I can say this to you because we’re friends: I love Thanksgiving with the fire of a thousand suns, and Christmas floats my boat, because who doesn’t love a thoughtful gift? But this time? After Christmas and before I return to work, when it’s okay for me to sit in my pajamas and a handknitted sweater looking at knitting on the internet and thinking about spending the day knitting? That might be my favorite time of all.
I have rallied from baby knitting disasters and am prepared to finish 2009 in a big way, so I have a few things to show you. First up, perhaps my favorite FO of 2009, my Noro Striped Scarf. Tubular cast on, sewn bind off, about 3/4 of two different balls (S245 and S87; details here) of Noro Silk Garden sock yarn gave me a scarf that was 74 inches long. Honestly, I love Noro yarns (so all you haters of Noro can stuff it), but I think making socks out of Noro Silk Garden Sock is a fool’s errand; they would last about 5 minutes, because it’s not exactly a hard-wearing yarn, you know? So a scarf is perfect.
Next up in the “parade of FOs in delicate yarn” is a pair of plain vanilla socks in Handmaiden Casbah, colorway Ruby. I was not completely swayed by the lure of a merino/cashmere blend, because it’s kind of splitty and slightly tempermental, like it will pill or fuzz if you look at it funny. But these were for my mom, because you do not turn 70 every day, and even though she’s a knitter, she is not a sock knitter. I originally started these as a pair of Wendy Johnson’s Trilobites in Arucania Ranco Multi (or Multy). I was not a happy knitter; this was the last skein of yarn I bought before embarking on 9 months of Cold Sheeping, and it was knitting up suspiciously like kitchen cotton: not soft, not mom-worthy. So I gave it away, and broke my Cold Sheep streak after 290 days (I checked) with Handmaiden Casbah, the yarn equivalent of dating a supermodel. They fit beautifully, and Mom is happy – this is a craft project that’s way better than a macaroni necklace. As an aside, this was the first pair of socks I did two-at-a-time on one needle, and after completing my Nancy Bush mystery socks two-at-a-time on separate needles, I am completely in love with knitting two socks at once – that is perhaps 2009’s biggest discovery: the banishment of second sock syndrome (except for one tiny exception – I’ll definitely take care of that).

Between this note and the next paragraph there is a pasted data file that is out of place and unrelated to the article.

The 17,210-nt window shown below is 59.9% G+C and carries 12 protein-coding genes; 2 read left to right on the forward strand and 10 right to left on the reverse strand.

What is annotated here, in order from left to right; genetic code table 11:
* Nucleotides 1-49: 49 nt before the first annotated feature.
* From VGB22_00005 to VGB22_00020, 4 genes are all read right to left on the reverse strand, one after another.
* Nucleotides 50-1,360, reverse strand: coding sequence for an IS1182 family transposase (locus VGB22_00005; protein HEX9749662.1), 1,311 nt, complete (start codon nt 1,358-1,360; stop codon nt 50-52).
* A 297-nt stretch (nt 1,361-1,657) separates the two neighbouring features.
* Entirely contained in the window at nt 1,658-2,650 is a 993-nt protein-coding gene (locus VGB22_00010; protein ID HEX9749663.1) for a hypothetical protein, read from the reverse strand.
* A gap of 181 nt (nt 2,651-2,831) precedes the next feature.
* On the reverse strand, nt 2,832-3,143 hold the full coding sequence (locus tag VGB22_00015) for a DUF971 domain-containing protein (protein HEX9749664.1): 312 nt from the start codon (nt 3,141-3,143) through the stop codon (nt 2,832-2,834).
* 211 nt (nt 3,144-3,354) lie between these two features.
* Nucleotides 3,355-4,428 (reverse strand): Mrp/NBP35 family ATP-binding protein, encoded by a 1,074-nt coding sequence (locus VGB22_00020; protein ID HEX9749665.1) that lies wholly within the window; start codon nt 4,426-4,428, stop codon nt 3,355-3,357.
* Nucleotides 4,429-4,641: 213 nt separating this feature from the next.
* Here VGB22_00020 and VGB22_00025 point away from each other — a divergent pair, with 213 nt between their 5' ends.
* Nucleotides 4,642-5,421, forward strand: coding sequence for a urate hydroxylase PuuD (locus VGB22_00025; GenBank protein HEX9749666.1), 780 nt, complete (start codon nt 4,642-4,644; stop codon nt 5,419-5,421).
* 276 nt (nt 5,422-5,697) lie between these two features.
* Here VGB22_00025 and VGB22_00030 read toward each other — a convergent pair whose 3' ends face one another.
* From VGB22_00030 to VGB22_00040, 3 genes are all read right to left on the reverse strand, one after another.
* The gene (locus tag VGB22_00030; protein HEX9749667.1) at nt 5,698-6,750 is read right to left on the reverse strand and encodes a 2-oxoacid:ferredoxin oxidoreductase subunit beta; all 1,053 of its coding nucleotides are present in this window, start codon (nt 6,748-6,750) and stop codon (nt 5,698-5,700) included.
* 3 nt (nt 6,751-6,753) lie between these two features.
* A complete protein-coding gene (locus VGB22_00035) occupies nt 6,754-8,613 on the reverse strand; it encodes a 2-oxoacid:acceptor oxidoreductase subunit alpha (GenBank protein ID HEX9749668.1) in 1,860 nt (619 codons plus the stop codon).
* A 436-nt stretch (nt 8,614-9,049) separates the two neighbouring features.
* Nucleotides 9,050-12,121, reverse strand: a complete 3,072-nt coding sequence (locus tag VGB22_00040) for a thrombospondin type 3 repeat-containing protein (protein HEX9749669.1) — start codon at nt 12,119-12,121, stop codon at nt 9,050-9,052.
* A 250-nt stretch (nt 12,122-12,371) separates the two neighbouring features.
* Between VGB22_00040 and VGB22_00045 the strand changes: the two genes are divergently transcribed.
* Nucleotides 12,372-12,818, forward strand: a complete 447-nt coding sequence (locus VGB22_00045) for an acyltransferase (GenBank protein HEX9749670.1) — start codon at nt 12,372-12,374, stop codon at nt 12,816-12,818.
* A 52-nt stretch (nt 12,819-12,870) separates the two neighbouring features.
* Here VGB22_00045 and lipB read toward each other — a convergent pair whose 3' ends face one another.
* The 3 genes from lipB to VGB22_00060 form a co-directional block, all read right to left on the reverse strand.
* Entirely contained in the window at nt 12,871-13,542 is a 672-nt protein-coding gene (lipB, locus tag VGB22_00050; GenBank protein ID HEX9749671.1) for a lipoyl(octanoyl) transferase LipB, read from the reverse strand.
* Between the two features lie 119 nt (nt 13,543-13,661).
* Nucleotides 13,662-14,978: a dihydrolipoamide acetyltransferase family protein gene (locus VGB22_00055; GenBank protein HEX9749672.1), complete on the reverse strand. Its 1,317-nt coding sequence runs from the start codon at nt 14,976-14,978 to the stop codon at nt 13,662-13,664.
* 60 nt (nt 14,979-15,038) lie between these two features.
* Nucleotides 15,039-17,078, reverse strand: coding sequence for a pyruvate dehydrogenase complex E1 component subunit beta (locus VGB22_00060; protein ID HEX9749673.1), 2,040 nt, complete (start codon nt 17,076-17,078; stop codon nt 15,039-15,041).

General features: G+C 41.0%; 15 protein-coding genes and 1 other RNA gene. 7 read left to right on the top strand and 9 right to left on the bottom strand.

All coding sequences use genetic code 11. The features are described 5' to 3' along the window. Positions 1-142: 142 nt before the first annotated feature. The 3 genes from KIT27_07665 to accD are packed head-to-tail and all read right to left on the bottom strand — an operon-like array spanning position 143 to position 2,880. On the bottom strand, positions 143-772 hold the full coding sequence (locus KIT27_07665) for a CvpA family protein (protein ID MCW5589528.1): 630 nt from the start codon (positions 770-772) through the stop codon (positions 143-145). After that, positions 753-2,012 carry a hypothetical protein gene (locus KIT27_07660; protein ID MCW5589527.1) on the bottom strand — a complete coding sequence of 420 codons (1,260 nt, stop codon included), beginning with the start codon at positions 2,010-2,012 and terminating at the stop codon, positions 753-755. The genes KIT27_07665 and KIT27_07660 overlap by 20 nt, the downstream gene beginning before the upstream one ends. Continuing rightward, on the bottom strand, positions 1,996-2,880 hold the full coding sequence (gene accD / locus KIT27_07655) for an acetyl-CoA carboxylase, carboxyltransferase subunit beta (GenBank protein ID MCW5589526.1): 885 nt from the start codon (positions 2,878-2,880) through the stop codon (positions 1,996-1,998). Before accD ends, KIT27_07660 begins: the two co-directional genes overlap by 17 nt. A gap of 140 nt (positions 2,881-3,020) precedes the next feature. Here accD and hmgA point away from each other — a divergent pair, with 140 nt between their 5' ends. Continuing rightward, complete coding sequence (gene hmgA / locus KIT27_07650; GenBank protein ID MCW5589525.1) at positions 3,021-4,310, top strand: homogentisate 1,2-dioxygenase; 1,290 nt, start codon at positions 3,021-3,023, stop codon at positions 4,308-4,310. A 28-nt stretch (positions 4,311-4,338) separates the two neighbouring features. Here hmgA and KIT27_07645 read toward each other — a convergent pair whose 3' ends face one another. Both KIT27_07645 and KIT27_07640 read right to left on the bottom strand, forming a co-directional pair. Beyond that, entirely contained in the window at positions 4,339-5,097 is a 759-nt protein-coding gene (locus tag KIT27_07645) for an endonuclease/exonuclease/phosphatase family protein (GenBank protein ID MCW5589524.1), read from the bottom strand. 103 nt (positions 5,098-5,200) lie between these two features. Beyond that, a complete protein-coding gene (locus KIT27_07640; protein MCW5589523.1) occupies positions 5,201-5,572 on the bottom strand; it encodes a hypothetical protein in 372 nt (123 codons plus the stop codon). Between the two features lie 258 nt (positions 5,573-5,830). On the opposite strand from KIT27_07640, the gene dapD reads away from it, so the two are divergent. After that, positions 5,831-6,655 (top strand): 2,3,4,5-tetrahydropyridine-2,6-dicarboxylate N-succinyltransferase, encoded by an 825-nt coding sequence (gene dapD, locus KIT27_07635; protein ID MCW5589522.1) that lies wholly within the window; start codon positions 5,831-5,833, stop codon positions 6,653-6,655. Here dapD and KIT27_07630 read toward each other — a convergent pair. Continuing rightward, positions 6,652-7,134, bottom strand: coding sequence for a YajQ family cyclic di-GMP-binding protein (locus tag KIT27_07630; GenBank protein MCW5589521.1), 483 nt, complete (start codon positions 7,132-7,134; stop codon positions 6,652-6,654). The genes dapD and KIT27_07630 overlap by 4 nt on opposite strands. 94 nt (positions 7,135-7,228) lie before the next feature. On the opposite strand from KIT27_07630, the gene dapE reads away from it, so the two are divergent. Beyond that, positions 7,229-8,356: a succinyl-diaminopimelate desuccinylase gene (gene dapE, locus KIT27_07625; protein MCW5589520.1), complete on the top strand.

My final project for 2009 might give you a clue as to what 2010 holds: this is the Newfoundland mittens, queued in Ravelry October 7, 2007; one skein of Brown Sheep Shepherd’s Shades and one skein of Noro Kureyon (color 170, still a favorite). I have 280 things in my Ravelry queue, and it’s time to knit some of them up. I mentioned here that I’d like to try 10 new techniques in 2010, including installing a zipper in a knitted garment (#32 in my queue) and thrumming (#4 in my queue, and I have a pile of thrums waiting). I might even finish a pair of baby booties before my littlest cousin’s arrival. So happy new year to you and your needles – here’s to knitting on with confidence in 2010, just like Elizabeth recommends.